The weekly list: The lessons I learned from my parents’ music

The weekly list: The lessons I learned from my parents’ music

By:
05/06/2020

It seems like a century ago that I said goodbye to my family and settled into my freshman dorm room, bracing myself for the next four years at Georgetown. Before heading home, my parents left me with a book they had put together called The Lessons I Learned From My Parents’ Music, the pages filled with the song lyrics they hoped would guide me through college. Ever the Modern Family fan, my dad pulled the idea from Phil Dunphy’s Phil’s-osophy, a book full of life lessons that Phil gave to his daughter, Haley, when she left for college. While Phil Dunphy’s book features timeless advice like “If you get pulled over for speeding, tell the policeman your spouse has diarrhea,” my parents’ book is a sentimental mix of classic rock hits and other iconic tracks like Monty Python’s “Always Look on the Bright Side of Life.” For my last ever weekly list, I’ve written about my top ten songs from The Lessons I Learned From My Parents’ Music, ending my time at Georgetown right back where I started. 

 

1. “No Surrender” by Bruce Springsteen

My parents’ playlist kicks off with some words of wisdom from one of my dad’s favorite artists. “We busted out of class / Had to get away from those fools / We learned more from a three-minute record, baby / Than we ever learned in school.” It says a lot that they started with a song about skipping class and hanging out with friends instead. I have definitely put that lesson into practice more than once.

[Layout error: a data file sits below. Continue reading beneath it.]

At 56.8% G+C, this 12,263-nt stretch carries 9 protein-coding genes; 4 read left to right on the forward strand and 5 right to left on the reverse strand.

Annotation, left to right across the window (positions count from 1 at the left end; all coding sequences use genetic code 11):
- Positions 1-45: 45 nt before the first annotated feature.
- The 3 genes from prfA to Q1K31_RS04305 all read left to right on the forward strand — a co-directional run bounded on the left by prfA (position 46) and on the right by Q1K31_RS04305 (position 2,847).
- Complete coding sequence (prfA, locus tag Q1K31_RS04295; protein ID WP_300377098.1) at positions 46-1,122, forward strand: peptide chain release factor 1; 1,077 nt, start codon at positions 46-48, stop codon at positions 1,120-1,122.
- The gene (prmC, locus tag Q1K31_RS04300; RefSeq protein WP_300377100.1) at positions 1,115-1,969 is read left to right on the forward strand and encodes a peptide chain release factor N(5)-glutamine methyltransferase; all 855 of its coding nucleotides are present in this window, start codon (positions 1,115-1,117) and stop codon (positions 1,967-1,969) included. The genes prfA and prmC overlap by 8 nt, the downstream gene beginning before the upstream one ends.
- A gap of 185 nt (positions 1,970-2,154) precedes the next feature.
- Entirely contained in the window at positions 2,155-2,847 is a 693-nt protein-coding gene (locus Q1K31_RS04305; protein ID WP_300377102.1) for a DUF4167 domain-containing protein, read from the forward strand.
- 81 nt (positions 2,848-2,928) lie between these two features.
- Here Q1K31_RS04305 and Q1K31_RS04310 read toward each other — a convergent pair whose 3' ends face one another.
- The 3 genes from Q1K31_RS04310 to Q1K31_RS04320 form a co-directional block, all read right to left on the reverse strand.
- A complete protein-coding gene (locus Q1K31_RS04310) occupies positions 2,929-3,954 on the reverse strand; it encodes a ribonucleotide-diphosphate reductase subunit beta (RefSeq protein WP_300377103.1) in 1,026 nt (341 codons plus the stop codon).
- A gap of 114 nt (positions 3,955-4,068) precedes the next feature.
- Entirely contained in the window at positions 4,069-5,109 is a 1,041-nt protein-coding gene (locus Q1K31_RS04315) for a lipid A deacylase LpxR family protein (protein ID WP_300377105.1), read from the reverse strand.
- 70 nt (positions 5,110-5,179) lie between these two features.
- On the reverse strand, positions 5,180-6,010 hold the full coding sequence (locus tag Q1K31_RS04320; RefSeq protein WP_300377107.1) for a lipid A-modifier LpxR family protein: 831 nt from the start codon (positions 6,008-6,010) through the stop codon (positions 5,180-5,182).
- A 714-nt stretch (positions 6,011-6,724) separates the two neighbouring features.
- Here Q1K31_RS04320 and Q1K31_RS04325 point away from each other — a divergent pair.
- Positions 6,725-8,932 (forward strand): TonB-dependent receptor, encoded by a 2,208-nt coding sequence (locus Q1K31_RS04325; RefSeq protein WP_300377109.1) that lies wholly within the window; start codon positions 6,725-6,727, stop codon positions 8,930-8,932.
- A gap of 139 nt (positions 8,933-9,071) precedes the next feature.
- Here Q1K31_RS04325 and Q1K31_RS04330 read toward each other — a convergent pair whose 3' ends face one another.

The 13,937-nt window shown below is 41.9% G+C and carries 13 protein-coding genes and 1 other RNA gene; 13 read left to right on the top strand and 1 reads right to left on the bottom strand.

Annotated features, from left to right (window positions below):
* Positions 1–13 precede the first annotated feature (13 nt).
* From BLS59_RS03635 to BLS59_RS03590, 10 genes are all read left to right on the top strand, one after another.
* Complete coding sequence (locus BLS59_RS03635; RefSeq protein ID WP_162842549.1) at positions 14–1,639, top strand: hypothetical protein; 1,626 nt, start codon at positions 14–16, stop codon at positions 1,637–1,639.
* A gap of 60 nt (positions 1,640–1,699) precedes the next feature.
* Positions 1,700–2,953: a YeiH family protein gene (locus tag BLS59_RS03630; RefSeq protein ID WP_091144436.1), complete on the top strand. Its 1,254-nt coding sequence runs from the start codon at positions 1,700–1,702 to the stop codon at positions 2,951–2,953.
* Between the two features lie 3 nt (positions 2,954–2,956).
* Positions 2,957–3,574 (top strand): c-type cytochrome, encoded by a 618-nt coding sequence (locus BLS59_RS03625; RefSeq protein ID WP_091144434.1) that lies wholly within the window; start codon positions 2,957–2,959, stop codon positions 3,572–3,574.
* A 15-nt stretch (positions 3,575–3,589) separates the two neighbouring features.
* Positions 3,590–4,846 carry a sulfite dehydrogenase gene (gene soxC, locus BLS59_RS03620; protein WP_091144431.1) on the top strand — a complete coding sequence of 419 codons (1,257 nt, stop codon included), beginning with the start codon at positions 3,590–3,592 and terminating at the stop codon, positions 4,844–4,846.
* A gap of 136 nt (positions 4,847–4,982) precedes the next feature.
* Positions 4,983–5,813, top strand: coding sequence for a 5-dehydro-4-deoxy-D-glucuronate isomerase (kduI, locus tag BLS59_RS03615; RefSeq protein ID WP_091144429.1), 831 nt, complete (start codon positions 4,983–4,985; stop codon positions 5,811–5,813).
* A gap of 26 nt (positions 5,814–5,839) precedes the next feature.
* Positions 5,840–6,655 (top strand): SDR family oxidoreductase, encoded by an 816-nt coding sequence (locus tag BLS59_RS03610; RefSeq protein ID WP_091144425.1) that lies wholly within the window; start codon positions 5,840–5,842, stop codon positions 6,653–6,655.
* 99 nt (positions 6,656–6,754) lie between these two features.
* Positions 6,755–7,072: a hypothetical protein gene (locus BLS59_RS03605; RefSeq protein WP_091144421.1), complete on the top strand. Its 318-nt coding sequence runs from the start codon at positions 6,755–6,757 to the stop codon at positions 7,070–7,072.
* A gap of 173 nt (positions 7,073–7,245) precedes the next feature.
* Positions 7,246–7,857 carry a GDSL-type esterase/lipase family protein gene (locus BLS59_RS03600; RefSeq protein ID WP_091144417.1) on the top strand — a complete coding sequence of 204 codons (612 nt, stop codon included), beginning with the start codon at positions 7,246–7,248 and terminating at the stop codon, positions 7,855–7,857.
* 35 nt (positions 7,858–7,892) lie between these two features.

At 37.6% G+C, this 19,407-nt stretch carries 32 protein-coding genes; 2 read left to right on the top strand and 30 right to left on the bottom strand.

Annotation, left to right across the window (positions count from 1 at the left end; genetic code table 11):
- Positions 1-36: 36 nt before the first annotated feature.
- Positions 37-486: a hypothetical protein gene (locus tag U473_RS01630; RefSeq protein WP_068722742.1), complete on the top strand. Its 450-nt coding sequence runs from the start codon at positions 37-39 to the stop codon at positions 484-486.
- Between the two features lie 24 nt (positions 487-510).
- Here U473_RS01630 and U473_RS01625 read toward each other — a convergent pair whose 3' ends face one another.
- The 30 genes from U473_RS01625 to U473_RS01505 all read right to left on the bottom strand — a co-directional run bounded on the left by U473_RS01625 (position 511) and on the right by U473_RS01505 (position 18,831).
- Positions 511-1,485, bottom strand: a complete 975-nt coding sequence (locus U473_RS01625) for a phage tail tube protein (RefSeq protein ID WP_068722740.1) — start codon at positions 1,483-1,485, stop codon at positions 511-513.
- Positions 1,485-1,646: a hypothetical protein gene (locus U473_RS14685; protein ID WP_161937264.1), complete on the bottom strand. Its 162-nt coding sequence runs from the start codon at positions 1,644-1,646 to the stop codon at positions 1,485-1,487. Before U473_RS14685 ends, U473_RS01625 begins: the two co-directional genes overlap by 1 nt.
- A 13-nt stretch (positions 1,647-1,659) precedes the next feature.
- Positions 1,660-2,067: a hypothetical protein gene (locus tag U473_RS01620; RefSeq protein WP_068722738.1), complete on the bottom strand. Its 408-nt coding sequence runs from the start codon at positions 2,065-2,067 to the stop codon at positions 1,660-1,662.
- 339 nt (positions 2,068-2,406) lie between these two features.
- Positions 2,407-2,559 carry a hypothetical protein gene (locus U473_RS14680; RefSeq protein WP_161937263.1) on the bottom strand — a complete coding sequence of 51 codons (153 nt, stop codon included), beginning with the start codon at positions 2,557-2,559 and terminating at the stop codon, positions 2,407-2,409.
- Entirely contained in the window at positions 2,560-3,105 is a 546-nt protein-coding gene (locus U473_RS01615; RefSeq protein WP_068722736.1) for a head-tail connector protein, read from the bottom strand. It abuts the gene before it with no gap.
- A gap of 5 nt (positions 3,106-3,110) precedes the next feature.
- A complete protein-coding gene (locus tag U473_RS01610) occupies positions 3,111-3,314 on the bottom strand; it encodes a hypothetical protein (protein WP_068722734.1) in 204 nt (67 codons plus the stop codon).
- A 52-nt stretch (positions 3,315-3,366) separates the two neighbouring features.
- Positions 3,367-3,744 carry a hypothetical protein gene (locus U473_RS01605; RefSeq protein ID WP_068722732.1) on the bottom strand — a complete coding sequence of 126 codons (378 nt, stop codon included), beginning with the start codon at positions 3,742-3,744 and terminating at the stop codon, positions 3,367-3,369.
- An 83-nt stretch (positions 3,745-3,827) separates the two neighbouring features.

2. “I Lived” by OneRepublic

This song is the biggest break from this classic rock heavy playlist, and I know my mom picked it. She might love Led Zeppelin, but she has always said that this is the song she wants playing at her funeral. “I did it all / I owned every second / That this world could give.” It might be cliché, but it’s about taking a jump and not being afraid of hitting the ground. And even though I hit the ground plenty at Georgetown, I learned just as much from the bad experiences as I did from the good. 

3. “With a Little Help From My Friends” by The Beatles

Their book features one full page of Beatles lyrics, but I chose this song because it’s one that will always remind me of college. “Oh I get by with a little help from my friends / Mm I get high with a little help from my friends.” I’m not sure how literally my parents wanted me to take these lyrics, but I can say that my Georgetown friends are the best I’ve ever had. I wouldn’t be where I am without them.

4. “Forever Young” by Bob Dylan

My parents didn’t even bother trying to choose the best lyrics from this song. They just wrote all of them. “Forever Young” sounds like every happy moment I’ve had in the last four years. “May your heart always be joyful / And may your song always be sung / May you stay forever young.” Oh, Bob, I am trying. 

5. “On the Turning Away” by Pink Floyd